Mississippi's "Anti-Bloomberg" Bill, Sarah Palin & Faux Consumer Libertarianism
When Mayor Bloomberg proposed his soda ban all those months ago, it was evident that the bill would receive some flak. Anything above 16 ounces of pop eliminated from storefronts and restaurants? New Yorkers didn't know whether to yell out "Communism!" or binge drink Big Gulps faster than always-bored teenagers who spend a majority of their day lingering outside of the local 7/11.
It was a public health proposal reminiscent of Bloomberg's 2002 smoking ban in restaurants and offices, except with a product that had a less shitty public image. Of course, that time, New Yorkers erupted at the then-new Mayor but gradually accepted the cleaner air. And restauranteurs shrugged off their old enemy as more customers came to restaurants, scared before of inhaling the secondhand smoke instead of the sirloin. Now, smoking inside public spaces is not even an after-thought for most.
The backlash against the soda ban, however, has attained a different feature; one that could possibly be linked to this confused conservatism of the present day. The anti-smoking-ban did claim to defend "the rights" of smokers but this opposition, symbolized by New Yorkers for Beverage Choices and other groups, has donned a mask of small government libertarianism. Across the country, the fight for Big Gulps has transformed into an ideological battle between those who view consumerism as a choice and others who view consumerism, like capitalism, as a system that must be closely regulated to prevent unwarranted side-effects.
And that's exactly what shouldn't happen.
Soon after Judge Tingling gave his ruling that upended the soda ban yesterday, former Vice Presidential nominee Sarah Barracuda unleashed this tweet for the world to see. Even if an endorsement from this one is the last thing New Yorkers want to be associated with:
Victory in NYC for liberty-loving soda drinkers. To politicians with too much time on their hands we say: Govt, stay out of my refrigerator!— Sarah Palin (@SarahPalinUSA) March 12, 2013
She describes those who hate the ban as "liberty-loving" and declares, "Govt, stay out of my refrigerator!" It's hard to say whether the New Yorkers who are against the ban love liberty more than its supporters, let alone the fact that Mr. Tingling struck it down because it was a shitty bill in terms of efficiency, not that it was totalitarian. And most of the things in your refrigerator are already regulated (for the most part but not really) by the Federal Food and Drug Administration.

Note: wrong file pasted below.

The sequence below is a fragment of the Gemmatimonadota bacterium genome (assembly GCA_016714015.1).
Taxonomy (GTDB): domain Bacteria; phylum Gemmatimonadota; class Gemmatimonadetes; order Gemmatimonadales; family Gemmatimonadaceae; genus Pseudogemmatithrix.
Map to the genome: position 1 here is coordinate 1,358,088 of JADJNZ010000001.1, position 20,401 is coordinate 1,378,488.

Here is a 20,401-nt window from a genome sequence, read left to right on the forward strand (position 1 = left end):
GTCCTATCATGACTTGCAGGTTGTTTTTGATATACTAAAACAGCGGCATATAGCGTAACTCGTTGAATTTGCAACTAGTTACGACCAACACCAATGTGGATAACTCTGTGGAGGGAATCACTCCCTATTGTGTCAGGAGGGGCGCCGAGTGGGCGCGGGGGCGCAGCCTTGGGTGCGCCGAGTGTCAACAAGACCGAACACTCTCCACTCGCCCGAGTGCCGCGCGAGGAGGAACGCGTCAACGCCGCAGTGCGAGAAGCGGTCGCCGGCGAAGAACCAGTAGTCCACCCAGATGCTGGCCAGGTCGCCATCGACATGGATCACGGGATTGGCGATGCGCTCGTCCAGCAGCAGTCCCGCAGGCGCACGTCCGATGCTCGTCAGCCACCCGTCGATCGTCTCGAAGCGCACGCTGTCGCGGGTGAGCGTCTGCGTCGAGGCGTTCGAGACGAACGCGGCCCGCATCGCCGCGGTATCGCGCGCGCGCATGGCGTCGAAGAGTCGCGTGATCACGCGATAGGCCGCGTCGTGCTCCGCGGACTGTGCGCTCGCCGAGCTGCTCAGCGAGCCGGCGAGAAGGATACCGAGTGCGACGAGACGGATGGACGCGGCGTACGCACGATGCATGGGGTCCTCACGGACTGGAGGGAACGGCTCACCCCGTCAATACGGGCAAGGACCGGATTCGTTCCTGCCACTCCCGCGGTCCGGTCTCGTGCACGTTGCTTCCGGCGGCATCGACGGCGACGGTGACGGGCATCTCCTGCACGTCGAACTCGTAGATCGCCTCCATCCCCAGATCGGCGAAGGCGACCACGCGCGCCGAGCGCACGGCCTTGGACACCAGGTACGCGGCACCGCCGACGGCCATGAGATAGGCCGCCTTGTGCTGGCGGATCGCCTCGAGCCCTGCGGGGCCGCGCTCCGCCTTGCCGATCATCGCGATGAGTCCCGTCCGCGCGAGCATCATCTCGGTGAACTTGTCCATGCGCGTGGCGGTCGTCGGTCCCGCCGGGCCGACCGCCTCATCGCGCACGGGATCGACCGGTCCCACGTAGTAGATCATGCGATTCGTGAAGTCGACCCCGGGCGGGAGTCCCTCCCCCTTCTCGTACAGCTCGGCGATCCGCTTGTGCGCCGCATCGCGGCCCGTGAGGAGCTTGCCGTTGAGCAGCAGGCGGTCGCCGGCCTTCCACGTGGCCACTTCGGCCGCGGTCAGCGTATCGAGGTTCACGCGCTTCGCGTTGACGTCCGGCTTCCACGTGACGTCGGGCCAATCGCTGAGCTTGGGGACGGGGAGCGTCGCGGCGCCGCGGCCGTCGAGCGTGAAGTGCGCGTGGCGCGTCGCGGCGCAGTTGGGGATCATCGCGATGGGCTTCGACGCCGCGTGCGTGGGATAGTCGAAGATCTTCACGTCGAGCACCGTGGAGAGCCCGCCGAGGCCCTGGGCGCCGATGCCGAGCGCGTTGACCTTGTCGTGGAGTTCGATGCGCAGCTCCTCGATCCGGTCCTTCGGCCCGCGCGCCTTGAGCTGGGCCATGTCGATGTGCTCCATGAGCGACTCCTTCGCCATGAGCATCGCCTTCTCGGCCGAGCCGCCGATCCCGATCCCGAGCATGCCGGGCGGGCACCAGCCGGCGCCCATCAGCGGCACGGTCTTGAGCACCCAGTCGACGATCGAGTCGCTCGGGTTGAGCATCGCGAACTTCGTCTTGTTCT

But a card like the phrase "liberty-loving" is very easy to throw down on the table in this day and age; fears of government intervention are at an all-time high, spearheaded by the Tea Party and characters like Ms. Palin. By those standards, any instance where choice is limited by a higher authority is deemed appropriate for a fired-up kind of groupspeak. And there is something to be said when New Yorkers are ideologically tied to Sarah Palin in this strange way.
Then we hear more news of the same ilk from Mississippi.
There, the state is about to pass an "Anti-Bloomberg" law, one that will stop any local government from regulating consumer products. In a state with one of the highest obesity rates in the country, that job will be left up to the legislature, which, if this bill is any indication, don't seem too keen on doing much.
But the subject of this bill hits the core of the problem at hand. The fact that the Mayor's proposal has risen Mississippians to actually state this removal of authority is a step backwards. It's civil libertarianism used like a chess piece and, seriously, soda is too mundane to start a fight over.
If there is to be an ideological battle over this ban, it should not be over our rights as consumers because, face it, we're Americans - our lives are defined by our transactions. Or the role of government in our affairs: you're not "liberty-loving," you're just jumping onto an ideological bandwagon that's way too easy to jump on. If you want to hate anything, pick a fight with a drone.
Upon creation in the early 1900s, the FDA's first goal was to make sure there wasn't poison in our food (success rate = mediocre); over time, our problem has morphed from a lack of information to its modern form, where we have all this information but still continue to disregard it, leading to shorter life spans and an overall less healthy nation.
So, rather, we should be discussing how the hell we're going to fix this obesity problem. Yeah, you may disagree with the soda ban and argue that it's over-reaching on the government's point but what other alternatives can you provide against an industry that literally thrives off mass consumption? You can direct all your frustration at this fizzy product and call yourself a freedom fighter. You can blare up the war drums and act like this is a battle over the Constitution. But that loud noise doesn't get anyone anywhere.
Until then, we leave you with this:
Straight chuggin'— Mountain Dew® (@mtn_dew) March 11, 2013